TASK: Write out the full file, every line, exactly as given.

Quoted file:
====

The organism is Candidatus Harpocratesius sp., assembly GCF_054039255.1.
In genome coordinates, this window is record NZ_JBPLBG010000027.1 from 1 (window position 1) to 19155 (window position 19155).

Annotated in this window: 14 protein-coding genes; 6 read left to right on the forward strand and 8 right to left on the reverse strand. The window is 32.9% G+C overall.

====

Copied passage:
The organism is Candidatus Harpocratesius sp., assembly GCF_054039255.1.
In genome coordinates, this window is record NZ_JBPLBG010000027.1 from 1 (window position 1) to 19155 (window position 19155).

Annotated in this window: 14 protein-coding genes; 6 read left to right on the forward strand and 8 right to left on the reverse strand. The window is 32.9% G+C overall.